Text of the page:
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Markus_G_
Beginner
71 Views

Infinite loop - bug?

Hi,

the do-while loop in the following code segment won't terminate in release mode.

(Windows 7, Visual Studio 2013, ICL version 15.0.3.208 Build 20150407)

unsigned short arr[256];
signed char index = SCHAR_MIN;
do {
	arr[(unsigned char)index] = (unsigned short)index;
} while(index++ < SCHAR_MAX);

Compiled in release mode with:

/GS /W3 /Gy /Zc:wchar_t /Zi /O2 /Ob2 /Fd"x64\Release\vc120.pdb" /Quse-intel-optimized-headers /D "_HAS_EXCEPTIONS=0" /D "_WIN64" /D "NDEBUG" /D "_CONSOLE" /D "_LIB" /D "_UNICODE" /D "UNICODE" /Qipo /Zc:forScope /arch:AVX /Oi /MD /Fa"x64\Release\" /EHsc /nologo /Fo"x64\Release\" /Qprof-dir "x64\Release\" /Fp"x64\Release\testing.pch" 

In debug mode everything goes fine. Debug mode compiler arguments:

/GS /W3 /Zc:wchar_t /Zi /Od /Fd"x64\Debug\vc120.pdb" /D "_HAS_EXCEPTIONS=0" /D "_WIN64" /D "_DEBUG" /D "_CONSOLE" /D "_LIB" /D "_UNICODE" /D "UNICODE" /Zc:forScope /RTC1 /arch:AVX /MDd /Fa"x64\Debug\" /EHsc /nologo /Fo"x64\Debug\" /Qprof-dir "x64\Debug\" /Fp"x64\Debug\testing.pch" 

When inserting a print statement after the array access the issue is gone.

Thank you.

-------------------------

ASM Code:

Release:

signed char index = SCHAR_MIN;
000000013F481049  xor         eax,eax  
	do {
		arr[(unsigned char)index] = (unsigned char)index;
000000013F48104B  vpshufd     xmm0,xmm0,0  
000000013F481050  vpaddb      xmm5,xmm1,xmm0  
000000013F481054  vpaddb      xmm8,xmm5,xmm0  
000000013F481058  vpaddb      xmm11,xmm8,xmm0  
	unsigned short arr[256];
	signed char index = SCHAR_MIN;
000000013F48105C  add         eax,0FFFFFF80h  
	do {
		arr[(unsigned char)index] = (unsigned char)index;
000000013F48105F  vpaddb      xmm14,xmm11,xmm0  
000000013F481063  vpaddb      xmm2,xmm14,xmm0  
000000013F481067  vpaddb      xmm5,xmm2,xmm0  
000000013F48106B  vpaddb      xmm8,xmm5,xmm0  
000000013F48106F  vpaddb      xmm1,xmm8,xmm0  
000000013F481073  jmp         main+50h (013F481050h)  

Release with print statement:

signed char index = SCHAR_MIN;
000000013F8D106E  mov         ebx,0FFFFFF80h  
	do {
		arr[(unsigned char)index] = (unsigned char)index;
		std::cout << index << std::endl;
000000013F8D1073  mov         edx,ebx  
000000013F8D1075  mov         rcx,qword ptr [__imp_std::cout (013F8DF0A0h)]  
000000013F8D107C  call        std::operator<< (013F8D2B30h)  
000000013F8D1081  mov         rcx,rax  
000000013F8D1084  lea         rdx,[std::endl (013F8D6850h)]  
000000013F8D108B  call        qword ptr [__imp_std::basic_ostream<char,std::char_traits<char> >::operator<< (013F8DF150h)]  
	} while(index++ < SCHAR_MAX);
000000013F8D1091  movsx       rax,bl  
000000013F8D1095  inc         ebx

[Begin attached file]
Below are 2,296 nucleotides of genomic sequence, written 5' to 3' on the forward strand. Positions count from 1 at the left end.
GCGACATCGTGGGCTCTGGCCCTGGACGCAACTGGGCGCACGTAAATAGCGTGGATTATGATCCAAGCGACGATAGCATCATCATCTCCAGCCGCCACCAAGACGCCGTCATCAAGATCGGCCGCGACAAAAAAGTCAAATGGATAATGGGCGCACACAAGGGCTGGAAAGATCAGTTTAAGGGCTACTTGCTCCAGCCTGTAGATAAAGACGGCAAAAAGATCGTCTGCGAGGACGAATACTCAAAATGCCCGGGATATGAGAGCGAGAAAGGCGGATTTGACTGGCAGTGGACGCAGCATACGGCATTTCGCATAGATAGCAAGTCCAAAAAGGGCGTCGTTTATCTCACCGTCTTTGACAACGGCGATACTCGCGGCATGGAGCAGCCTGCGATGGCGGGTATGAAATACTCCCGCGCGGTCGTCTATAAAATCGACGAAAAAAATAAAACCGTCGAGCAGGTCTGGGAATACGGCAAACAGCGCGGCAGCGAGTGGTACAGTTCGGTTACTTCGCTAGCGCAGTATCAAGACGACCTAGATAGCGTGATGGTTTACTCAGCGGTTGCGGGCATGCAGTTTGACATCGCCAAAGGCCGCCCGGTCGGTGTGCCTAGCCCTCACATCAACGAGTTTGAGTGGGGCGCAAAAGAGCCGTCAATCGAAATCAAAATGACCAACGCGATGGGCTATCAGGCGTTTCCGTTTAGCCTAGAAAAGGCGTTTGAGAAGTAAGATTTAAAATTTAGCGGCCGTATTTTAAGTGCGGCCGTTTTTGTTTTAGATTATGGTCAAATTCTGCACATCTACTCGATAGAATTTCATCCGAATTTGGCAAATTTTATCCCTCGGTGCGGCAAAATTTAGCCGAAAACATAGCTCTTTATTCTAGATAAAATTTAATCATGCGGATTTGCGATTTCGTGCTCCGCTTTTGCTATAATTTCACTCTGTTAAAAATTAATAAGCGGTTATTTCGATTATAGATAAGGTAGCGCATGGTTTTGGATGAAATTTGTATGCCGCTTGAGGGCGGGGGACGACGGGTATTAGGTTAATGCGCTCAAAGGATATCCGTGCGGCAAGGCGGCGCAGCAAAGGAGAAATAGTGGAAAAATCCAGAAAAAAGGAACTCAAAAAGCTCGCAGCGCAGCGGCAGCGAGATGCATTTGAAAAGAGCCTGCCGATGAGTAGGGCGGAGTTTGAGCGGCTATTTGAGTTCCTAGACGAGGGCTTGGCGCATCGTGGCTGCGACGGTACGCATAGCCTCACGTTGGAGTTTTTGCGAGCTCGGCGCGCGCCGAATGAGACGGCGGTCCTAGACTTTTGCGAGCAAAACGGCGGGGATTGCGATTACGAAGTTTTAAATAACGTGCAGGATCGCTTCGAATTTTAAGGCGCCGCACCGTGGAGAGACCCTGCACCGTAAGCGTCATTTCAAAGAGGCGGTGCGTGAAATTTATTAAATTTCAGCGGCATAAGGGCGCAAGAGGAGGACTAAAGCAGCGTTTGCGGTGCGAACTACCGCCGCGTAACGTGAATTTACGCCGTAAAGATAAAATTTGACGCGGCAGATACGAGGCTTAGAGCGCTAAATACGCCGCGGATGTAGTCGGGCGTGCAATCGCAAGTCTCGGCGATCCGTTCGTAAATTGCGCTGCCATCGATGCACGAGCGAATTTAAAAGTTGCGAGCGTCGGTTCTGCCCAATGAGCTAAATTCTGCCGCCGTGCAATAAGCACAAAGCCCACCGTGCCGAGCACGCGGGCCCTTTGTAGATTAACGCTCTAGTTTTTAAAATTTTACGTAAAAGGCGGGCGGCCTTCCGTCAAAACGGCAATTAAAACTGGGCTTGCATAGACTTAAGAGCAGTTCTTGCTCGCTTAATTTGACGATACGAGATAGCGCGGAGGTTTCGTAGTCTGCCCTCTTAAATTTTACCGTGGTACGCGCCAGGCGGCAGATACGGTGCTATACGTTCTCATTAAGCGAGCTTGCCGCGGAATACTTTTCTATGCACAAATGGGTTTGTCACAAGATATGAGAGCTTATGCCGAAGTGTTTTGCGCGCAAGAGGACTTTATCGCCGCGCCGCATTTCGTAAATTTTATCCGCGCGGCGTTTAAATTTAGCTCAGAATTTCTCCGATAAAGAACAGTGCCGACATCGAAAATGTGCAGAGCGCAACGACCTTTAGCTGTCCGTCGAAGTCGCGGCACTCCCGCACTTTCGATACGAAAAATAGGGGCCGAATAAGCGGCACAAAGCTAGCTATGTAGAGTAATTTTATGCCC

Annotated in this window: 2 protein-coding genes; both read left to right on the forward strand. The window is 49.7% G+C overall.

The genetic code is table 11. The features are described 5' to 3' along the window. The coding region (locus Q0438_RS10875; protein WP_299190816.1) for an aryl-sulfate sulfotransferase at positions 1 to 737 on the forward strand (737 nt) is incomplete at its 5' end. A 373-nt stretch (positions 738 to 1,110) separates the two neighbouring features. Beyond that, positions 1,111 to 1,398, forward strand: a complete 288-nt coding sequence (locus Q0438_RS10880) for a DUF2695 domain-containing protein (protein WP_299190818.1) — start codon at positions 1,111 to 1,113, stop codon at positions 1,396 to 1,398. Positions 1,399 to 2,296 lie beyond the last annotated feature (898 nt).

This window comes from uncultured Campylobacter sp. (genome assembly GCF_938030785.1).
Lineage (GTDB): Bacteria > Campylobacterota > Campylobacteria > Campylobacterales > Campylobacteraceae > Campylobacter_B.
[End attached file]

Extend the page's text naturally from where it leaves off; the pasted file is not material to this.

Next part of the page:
000000013F8D1097  cmp         eax,7Fh  
000000013F8D109A  jl          main+73h (013F8D1073h)  

Debug:

signed char index = SCHAR_MIN;
000000013FCF2B0D  mov         byte ptr [rbp],80h  
	do {
		arr[(unsigned char)index] = (unsigned char)index;
000000013FCF2B11  movsx       eax,byte ptr [rbp]  
000000013FCF2B15  movsx       rax,al  
000000013FCF2B19  movzx       eax,al  
000000013FCF2B1C  lea         rdx,[arr]  
000000013FCF2B23  movsx       ecx,byte ptr [rbp]  
000000013FCF2B27  movsx       rcx,cl  
000000013FCF2B2B  movzx       ecx,cl  
000000013FCF2B2E  imul        rcx,rcx,2  
000000013FCF2B32  add         rdx,rcx  
000000013FCF2B35  mov         word ptr [rdx],ax  
	} while(index++ < SCHAR_MAX);
000000013FCF2B38  movsx       eax,byte ptr [rbp]  
000000013FCF2B3C  movsx       rax,al  
000000013FCF2B40  mov         dword ptr [rbp+4],eax  
000000013FCF2B43  movsx       eax,byte ptr [rbp]  
000000013FCF2B47  mov         edx,1  
000000013FCF2B4C  add         eax,edx  
000000013FCF2B4E  mov         byte ptr [rbp],al  
000000013FCF2B51  mov         eax,dword ptr [rbp+4]  
000000013FCF2B54  cmp         eax,7Fh  
000000013FCF2B57  jl          main+0C9h (013FCF2B11h)  

 

0 Kudos
4 Replies
jimdempseyatthecove
Black Belt
71 Views

This may be a case of the optimization process not removing the entire loop due to it being dead code. (IOW arr is not used after initialization). Try to fool the compiler into your using it:

unsigned short arr[256];
signed char index = SCHAR_MIN;
do {
 arr[(unsigned char)index] = (unsigned short)index;
} while(index++ < SCHAR_MAX);
// dummy statement to use something in arr
if(arr[99] == 0) std::cout << "this won't happen";

Jim Dempsey

jimdempseyatthecove
Black Belt
71 Views

In cases like this, it might be useful to have a #pragma that turns off/on dead code elimination. Though I'd place this at the bottom of the wish list.

Example of practical use is you have an array that traces progress of various sections of your (Release) code and this trace array is not used by any of your code (other than for writing progress updates). The array is use though in a post-mortem dump or debug session. Currently one must resort to inserting something apparently useless, as I did above. Note, at some point, compiler optimization may advance to a point where you otherwise useless statements are recognized as such and are eliminated, then this undoes your attempt at thwarting dead code elimination.

Jim Dempsey

Markus_G_
Beginner
71 Views

A macro wouldn't solve the problem, because the code segment was part of a bigger program (inside a function). With Clang and MSVC everything was fine, but when switching to the Intel compiler a infinite loop was created. I also realized, that changing from a do-while to a for loop solves the problem. The lookup table being created inside the loop is being used several times afterwards, so it's no dead code. Markus
Feilong_H_Intel
Employee
71 Views

Hi Markus,

Would you please upload a preprocessed source file, so that we can try to compile it with different options?  Otherwise, please at lease show us a bigger code snippet or even better, the whole function.

Thanks.

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